JSON for Beginners: Understanding its Awesomeness versus SOAP messages

What does JSON stand for and where is it from?

JSON stands for JavaScript Object Notation. It was created out of a need for a lightweight transportation format. JSON provided this lightweight data-interchange format. It is based on a subset of JavaScript Programming Language in the Standard ECMA-262 3rd Edition created back in 1999.

Why use JSON? What about other formats like a SOAP?

One of the biggest reasons for this lightweight format started when there was a need to transport data to mobile devices. Specifically smart phones. 3G LTE, and even 4G are not as  fast as 20- 50 Mbps on a wired machine. For this reason, the smaller the footprint, the better the user experience.  JSON uses a syntax with less requirements for attributes and opening and closing an object or list of objects. SOAP is the transport format used in the WCF / RPC paradigm. Whether you agree on REST or RPC, a SOAP message is a subset of XML. This makes a little more bloated with open and close tags such as <> and </>. An example of SOAP looks like this:

As you can see, there is quite a lot going on here. Believe it or not, all this data being returned is only being used to return to the caller that there is a PriceReponse object with the property of Price. Now, lets see the same example of a single object in in JSON.

And here is a JSON array:

As you can see, much less characters to create the same content. The JSON array actually contains more objects thank the SOAP message.

JSON format and how to construct them

JSON is interesting, it is easy to read for both a human and a machine, but hard (at least for me) to remember the syntax.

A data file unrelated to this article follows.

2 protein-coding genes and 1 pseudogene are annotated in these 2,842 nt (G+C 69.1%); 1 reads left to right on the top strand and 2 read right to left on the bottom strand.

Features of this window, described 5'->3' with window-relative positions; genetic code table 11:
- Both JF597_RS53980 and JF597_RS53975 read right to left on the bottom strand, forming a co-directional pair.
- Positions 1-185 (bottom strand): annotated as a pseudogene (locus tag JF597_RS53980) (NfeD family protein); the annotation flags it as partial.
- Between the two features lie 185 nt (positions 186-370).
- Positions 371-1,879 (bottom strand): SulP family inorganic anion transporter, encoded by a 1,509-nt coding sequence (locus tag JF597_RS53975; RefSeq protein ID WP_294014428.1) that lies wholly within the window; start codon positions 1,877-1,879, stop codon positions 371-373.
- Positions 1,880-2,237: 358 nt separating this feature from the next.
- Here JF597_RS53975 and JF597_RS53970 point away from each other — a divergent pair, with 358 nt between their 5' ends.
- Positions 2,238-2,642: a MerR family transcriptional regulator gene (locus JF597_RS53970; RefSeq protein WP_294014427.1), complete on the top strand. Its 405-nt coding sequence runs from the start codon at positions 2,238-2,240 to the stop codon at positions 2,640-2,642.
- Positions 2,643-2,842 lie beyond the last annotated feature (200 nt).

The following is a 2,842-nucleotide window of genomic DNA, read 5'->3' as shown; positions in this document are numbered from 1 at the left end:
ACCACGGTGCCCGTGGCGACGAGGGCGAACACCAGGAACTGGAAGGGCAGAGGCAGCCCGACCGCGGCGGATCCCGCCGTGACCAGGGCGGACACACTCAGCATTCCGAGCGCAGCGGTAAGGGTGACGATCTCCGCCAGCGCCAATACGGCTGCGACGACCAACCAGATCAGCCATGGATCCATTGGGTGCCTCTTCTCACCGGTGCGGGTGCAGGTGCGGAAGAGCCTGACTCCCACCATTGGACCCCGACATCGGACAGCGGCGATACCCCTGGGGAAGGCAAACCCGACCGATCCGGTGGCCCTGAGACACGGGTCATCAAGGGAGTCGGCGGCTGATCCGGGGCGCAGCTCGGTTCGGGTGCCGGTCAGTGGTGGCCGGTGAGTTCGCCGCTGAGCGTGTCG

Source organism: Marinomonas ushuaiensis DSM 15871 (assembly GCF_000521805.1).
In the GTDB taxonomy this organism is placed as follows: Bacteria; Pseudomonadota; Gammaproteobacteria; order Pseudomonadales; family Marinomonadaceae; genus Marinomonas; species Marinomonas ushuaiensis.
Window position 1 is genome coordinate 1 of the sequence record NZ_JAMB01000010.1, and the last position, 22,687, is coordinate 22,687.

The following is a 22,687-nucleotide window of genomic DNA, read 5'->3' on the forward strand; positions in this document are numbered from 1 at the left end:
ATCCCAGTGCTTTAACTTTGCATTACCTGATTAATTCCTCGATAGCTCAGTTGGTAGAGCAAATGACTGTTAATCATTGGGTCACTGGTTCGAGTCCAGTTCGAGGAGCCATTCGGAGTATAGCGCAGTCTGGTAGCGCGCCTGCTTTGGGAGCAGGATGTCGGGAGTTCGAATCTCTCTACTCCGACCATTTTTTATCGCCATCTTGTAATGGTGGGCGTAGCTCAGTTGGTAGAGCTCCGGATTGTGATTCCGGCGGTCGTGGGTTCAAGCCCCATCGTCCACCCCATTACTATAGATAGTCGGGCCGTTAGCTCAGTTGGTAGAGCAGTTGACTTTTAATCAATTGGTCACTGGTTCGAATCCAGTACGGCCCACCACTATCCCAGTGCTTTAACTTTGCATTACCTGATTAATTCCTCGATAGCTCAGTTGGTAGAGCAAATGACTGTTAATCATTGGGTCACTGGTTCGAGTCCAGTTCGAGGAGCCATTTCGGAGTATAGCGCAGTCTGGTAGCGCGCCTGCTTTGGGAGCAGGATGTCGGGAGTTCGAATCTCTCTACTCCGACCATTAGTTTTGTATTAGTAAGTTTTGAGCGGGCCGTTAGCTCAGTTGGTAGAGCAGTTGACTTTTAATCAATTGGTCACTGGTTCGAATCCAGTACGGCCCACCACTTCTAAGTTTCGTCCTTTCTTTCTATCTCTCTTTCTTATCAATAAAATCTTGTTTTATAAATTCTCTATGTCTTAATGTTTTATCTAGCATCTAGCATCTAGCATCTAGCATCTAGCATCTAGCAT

When dealing with the JSON format, there are 3 layers.

  1. values
  2. objects
  3. arrays

Name Value pair Relations to JSON

  • value– This is the container that holds the actual content (not name). This can be several different types. Since JSON is part of a subset of JavaScript, it is dynamic and the type if interpreted at run-time.Here is a diagram of what a value content types.
json value types
JSON value types: http://www.json.org/
  • object – The value is always accompanied by a name. This is often called a name/value pair because the name is how you find the item (you can look at it as the index and often it is). The value itself is the data you want to retrieve when you find the name.  The syntax for an object uses squiggles and colons.

Above is an example of an object that has 2 properties, name and Age. The name is the index and the part after the : is the value. You will also notice that the age value is not surrounded by quotes. This is because it will be inferred as an integer and is still a valid format.

JSON object example
JSON object example: http://www.json.org/

JSON arrays

  • array – An array is like any other language. It acts as a container for multiple objects. The beauty of the array format is that it is almost identical to an object. Which makes sense. an object is a list of parameters, an array is a list of objects.. DUHHH :).

Below is an example of a very basic array with just string values. This is great for small data, but gets hard to query and understand after a handful of records.

JSON basic array
JSON basic array


The next example is a little more real world like. It is an array that contains 2 objects. each object contains an age and name property. The brackets at the start and end dictates it is an array. You can also separate arrays by commas.


I think that’s enough information about JSON for now. If anyone has any other questions or would like a post with more details, feel free to leave something below.

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